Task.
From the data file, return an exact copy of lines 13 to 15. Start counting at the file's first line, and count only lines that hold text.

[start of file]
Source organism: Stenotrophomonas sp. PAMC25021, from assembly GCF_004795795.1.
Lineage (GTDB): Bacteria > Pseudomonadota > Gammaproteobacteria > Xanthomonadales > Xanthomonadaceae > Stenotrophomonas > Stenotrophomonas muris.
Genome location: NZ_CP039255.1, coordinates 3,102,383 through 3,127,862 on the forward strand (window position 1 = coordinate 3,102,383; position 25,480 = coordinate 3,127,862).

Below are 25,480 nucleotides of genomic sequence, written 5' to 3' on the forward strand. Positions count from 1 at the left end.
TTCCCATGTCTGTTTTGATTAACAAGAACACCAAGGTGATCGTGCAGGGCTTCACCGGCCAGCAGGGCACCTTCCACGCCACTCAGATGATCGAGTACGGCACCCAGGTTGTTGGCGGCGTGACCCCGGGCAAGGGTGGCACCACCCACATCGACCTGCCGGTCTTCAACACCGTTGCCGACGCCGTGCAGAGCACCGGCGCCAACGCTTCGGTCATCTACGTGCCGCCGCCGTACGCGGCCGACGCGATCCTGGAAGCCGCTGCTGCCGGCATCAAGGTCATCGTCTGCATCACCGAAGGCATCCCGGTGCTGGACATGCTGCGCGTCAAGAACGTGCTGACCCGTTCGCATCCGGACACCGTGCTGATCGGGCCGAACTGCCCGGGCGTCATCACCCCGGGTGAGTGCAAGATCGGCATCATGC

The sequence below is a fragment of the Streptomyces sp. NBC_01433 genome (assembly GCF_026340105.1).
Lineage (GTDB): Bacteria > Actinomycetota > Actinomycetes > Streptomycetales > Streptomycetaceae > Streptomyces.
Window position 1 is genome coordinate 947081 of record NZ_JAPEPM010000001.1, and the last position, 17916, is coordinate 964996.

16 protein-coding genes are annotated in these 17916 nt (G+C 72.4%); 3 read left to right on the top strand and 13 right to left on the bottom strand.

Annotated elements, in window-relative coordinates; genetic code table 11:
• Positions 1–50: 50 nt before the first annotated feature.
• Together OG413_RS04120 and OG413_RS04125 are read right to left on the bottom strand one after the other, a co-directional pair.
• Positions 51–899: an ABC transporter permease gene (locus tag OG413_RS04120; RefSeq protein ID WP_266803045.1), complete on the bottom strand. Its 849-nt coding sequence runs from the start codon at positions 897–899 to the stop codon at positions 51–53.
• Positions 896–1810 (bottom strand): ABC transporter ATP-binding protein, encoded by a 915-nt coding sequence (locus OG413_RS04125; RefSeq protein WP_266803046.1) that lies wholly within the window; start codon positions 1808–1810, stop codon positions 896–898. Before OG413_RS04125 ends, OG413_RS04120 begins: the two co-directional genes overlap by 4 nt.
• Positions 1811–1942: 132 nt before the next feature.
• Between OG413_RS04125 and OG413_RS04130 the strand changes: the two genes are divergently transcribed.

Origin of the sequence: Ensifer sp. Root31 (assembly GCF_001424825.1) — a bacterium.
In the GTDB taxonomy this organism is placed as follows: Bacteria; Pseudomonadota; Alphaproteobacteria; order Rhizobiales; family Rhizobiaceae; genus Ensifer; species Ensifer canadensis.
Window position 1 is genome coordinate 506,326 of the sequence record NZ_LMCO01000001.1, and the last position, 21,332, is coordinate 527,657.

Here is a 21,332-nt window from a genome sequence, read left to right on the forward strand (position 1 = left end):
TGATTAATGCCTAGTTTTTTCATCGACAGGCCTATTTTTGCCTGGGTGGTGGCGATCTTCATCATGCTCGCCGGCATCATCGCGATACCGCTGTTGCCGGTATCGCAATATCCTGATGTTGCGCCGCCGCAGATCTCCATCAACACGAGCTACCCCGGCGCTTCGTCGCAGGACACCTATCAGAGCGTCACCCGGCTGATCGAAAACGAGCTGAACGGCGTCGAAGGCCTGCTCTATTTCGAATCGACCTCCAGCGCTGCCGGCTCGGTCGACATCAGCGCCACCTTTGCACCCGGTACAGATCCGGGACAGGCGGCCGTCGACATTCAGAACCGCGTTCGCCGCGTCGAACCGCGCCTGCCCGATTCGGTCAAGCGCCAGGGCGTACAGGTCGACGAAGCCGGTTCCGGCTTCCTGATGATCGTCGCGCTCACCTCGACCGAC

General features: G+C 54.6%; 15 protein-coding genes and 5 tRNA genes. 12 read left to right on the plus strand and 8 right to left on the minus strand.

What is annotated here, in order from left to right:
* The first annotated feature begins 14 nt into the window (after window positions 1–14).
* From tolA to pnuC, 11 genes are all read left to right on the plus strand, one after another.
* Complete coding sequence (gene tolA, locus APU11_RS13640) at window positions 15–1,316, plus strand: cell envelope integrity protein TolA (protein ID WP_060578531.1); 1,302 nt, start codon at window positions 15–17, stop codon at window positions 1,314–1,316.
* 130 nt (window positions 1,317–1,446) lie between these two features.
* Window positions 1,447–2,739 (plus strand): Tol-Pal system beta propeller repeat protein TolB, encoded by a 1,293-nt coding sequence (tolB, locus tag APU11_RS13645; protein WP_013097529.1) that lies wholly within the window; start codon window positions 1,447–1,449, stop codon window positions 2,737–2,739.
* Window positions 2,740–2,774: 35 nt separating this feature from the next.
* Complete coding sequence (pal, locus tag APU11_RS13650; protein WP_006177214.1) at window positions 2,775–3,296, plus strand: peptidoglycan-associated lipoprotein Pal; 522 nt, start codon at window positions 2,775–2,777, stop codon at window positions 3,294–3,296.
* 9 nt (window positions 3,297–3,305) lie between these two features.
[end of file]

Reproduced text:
• Positions 51–899: an ABC transporter permease gene (locus tag OG413_RS04120; RefSeq protein ID WP_266803045.1), complete on the bottom strand. Its 849-nt coding sequence runs from the start codon at positions 897–899 to the stop codon at positions 51–53.
• Positions 896–1810 (bottom strand): ABC transporter ATP-binding protein, encoded by a 915-nt coding sequence (locus OG413_RS04125; RefSeq protein WP_266803046.1) that lies wholly within the window; start codon positions 1808–1810, stop codon positions 896–898. Before OG413_RS04125 ends, OG413_RS04120 begins: the two co-directional genes overlap by 4 nt.
• Positions 1811–1942: 132 nt before the next feature.